Officials announced in an advisory on June 6 that two additional products from the two brands have been pulled from the shelves after they tested positive to asbestos during the FDA’s ongoing testing.
The products that are affected include:
- Beauty Plus Global Contour Effects Palette 2, Batch No. S1603002/PD-C1179
- Claire’s JoJo Siwa Makeup Set, SKU #888711136337, Batch/Lot No. S180109
The FDA will continue to update its Safety Alert with new information as it becomes available. Consumers may subscribe to receive updates at the bottom of the Cosmetics Recalls and Alerts page. https://t.co/pBtrD2vRGg pic.twitter.com/4tfQt0ENOi
— U.S. FDA (@US_FDA) June 6, 2019
Today, the FDA is releasing new results from its continued testing of cosmetic products for asbestos & is warning consumers to not use 2 additional products that have tested positive for asbestos & have been recalled https://t.co/p4AACHd9y8 pic.twitter.com/DYtSelENEj
— U.S. FDA (@US_FDA) June 6, 2019
It comes after the federal agency announced an earlier voluntary recall of Claire’s makeup products in March. That announcement advised people to not use Claire’s eye shadows, compact powder, and contour palette “because they may be contaminated with asbestos fibers.”
According to the recall notice, the products were sold between October 2016 and March 2019.
The recall covers Claire’s eyeshadows, UPC #888711847165, SKU #84716, Lot No. 08/17, Claire’s compact powder, UPC #888711839153, SKU #83915, Lot No. 07/15, and Claire’s contour palette, UPC #888711401947, SKU #40194, Lot No. 04/17.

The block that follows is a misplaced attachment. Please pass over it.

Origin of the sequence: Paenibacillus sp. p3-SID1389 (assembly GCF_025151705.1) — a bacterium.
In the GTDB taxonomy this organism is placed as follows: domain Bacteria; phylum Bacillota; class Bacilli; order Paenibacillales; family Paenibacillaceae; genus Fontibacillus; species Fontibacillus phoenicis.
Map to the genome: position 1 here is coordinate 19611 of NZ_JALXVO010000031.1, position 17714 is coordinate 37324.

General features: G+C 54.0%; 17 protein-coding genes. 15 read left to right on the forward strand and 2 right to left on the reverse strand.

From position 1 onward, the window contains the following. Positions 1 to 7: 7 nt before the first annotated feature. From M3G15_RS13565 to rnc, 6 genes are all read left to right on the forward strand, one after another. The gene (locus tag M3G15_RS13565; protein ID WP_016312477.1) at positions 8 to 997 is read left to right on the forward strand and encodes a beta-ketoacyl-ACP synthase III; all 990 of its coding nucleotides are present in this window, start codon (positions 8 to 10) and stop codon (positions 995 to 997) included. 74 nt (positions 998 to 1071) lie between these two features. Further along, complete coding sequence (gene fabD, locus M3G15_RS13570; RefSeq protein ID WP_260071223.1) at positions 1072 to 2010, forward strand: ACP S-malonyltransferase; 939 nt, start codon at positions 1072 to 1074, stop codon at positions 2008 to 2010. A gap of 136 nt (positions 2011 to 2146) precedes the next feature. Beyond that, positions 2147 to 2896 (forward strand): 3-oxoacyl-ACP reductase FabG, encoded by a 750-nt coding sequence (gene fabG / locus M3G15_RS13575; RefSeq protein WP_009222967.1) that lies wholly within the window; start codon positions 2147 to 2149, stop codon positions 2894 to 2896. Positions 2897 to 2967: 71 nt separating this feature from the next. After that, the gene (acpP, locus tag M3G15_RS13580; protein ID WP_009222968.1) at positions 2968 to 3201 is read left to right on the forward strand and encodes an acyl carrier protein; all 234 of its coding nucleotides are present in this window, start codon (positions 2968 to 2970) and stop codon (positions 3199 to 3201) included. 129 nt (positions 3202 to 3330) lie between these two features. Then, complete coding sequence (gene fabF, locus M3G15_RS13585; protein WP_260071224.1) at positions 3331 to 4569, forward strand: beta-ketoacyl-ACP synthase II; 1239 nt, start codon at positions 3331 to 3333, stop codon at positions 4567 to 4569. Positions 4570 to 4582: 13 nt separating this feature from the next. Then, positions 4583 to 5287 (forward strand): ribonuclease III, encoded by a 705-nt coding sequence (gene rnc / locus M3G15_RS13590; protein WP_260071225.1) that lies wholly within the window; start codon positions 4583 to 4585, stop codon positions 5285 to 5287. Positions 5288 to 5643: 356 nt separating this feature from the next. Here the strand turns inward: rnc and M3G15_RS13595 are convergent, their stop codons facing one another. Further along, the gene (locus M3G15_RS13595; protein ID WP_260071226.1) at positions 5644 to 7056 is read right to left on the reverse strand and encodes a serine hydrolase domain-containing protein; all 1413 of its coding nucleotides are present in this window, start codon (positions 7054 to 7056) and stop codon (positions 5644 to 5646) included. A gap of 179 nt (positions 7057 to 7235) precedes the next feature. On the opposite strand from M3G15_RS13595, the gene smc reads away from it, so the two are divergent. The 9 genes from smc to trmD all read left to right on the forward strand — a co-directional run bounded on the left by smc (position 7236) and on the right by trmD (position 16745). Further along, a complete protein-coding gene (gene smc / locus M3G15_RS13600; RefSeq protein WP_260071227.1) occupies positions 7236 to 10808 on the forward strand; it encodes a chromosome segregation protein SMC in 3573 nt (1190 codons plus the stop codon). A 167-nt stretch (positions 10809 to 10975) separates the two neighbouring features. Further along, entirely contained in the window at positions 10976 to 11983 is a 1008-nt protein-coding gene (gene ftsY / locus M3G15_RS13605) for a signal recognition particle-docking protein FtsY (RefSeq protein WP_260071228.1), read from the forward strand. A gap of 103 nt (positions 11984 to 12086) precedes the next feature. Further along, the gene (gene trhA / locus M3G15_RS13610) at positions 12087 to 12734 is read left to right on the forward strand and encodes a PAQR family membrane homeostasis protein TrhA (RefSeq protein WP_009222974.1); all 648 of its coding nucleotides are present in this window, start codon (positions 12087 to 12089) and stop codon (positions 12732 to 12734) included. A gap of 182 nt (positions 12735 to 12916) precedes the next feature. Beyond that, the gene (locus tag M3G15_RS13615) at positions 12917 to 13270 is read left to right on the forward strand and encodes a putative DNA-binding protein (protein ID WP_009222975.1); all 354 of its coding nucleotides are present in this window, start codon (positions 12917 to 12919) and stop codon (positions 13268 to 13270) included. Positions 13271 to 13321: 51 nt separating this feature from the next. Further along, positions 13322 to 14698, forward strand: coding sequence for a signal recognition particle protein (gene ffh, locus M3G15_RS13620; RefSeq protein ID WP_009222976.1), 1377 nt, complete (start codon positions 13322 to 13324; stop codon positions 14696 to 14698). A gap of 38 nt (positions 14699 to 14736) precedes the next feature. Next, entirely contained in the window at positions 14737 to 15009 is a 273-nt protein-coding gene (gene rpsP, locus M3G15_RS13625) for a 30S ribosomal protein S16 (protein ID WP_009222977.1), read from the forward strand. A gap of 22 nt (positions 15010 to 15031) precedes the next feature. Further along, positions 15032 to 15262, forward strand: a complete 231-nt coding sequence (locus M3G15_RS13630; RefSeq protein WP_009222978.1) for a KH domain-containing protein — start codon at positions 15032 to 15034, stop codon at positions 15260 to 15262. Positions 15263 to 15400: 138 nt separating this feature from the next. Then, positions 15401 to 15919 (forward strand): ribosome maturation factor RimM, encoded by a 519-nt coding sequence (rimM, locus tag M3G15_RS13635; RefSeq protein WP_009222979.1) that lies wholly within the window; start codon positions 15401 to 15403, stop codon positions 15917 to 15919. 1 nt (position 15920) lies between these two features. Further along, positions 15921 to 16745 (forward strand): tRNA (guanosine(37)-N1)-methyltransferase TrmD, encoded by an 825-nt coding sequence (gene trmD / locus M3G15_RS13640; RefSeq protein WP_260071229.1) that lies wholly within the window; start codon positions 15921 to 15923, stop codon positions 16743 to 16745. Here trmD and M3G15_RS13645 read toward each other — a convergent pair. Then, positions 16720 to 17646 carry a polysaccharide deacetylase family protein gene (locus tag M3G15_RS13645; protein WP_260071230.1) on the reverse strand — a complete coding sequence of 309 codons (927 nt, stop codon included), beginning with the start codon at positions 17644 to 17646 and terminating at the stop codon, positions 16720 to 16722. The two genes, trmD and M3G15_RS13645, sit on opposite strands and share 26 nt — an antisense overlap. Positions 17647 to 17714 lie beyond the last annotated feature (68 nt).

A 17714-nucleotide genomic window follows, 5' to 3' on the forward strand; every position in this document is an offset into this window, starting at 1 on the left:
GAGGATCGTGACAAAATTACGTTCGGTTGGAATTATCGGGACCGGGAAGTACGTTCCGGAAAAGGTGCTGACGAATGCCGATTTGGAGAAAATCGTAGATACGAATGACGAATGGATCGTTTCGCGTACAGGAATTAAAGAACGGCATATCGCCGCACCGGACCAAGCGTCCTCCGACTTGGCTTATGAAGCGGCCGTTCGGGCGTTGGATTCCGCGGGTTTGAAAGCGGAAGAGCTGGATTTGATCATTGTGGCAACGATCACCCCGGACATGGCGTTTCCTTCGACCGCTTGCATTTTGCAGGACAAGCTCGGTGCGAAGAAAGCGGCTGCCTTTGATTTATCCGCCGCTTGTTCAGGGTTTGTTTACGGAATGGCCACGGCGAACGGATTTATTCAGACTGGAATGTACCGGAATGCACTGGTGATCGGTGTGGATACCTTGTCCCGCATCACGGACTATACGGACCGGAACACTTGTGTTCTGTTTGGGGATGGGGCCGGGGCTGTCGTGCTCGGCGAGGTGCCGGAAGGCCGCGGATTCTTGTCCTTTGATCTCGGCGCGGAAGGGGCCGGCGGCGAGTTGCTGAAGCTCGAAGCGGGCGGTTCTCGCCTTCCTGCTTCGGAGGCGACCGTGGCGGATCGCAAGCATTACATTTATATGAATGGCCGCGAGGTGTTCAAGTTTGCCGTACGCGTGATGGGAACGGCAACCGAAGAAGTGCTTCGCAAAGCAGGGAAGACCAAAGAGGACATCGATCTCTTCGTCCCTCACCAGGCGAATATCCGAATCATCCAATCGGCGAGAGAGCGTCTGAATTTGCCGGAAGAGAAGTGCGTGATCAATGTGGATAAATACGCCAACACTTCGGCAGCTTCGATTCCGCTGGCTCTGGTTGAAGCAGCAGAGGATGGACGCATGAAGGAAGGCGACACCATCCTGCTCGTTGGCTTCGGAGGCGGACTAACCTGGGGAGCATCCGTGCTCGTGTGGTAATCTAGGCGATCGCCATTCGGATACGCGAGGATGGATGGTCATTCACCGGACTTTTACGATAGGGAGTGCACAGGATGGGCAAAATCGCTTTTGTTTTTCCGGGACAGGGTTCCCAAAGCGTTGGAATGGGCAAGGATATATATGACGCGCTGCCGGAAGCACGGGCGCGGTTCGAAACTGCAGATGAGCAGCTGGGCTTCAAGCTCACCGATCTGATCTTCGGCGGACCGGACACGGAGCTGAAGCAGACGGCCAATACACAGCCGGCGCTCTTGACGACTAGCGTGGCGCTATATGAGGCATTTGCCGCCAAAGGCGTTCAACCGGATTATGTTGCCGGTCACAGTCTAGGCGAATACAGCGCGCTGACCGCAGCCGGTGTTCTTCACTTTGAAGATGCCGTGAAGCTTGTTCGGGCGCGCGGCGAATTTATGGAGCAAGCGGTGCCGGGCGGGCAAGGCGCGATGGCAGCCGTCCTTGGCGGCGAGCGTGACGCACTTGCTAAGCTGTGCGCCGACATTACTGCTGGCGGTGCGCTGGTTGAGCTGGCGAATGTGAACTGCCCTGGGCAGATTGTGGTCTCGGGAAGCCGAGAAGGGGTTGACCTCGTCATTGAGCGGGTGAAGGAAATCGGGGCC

The SKUs and UPCs can be found on the price tags affixed to the products, and all batch numbers are shown on the back panels below the ingredient lists, according to the recall.
Consumers with any of the recalled makeup should stop using it and return them to a Claire’s store for a full refund.
“Claire’s understands many parents trust and expect us to hold the cosmetics purchased by and for their children to the highest possible safety standards. In the last year, Claire’s switched to talc-free manufacturing for all its cosmetics,” the company’s recall notice said.
The company added, “To date, Claire’s is not aware of any adverse reactions, injuries, or illness caused by the possible presence of asbestos in the recalled products.”
The FDA explained how asbestos may have found its way into the samples of makeup that were tested.
“Asbestos is a naturally occurring mineral that is often found near talc, an ingredient in many cosmetic products. Asbestos, however, is a known carcinogen and its health risks are well-documented. During talc mining, if talc mining sites are not selected carefully and steps are taken to purify the talc ore sufficiently, the talc may be contaminated with asbestos.”
Due to its soft and silky texture, talc is used in many cosmetics such as baby powder, foundations, and blush. Currently, the FDA doesn’t require cosmetic companies to provide the agency with their safety information and most cosmetic products and ingredients, except for color additives, do not have to undergo FDA review or approval before they go on the market, according to its website.
However, companies must label their products properly. The federal agency says it monitors cosmetic products on the market for potential safety problems and takes action when needed.
Tom Ozimek contributed to this report.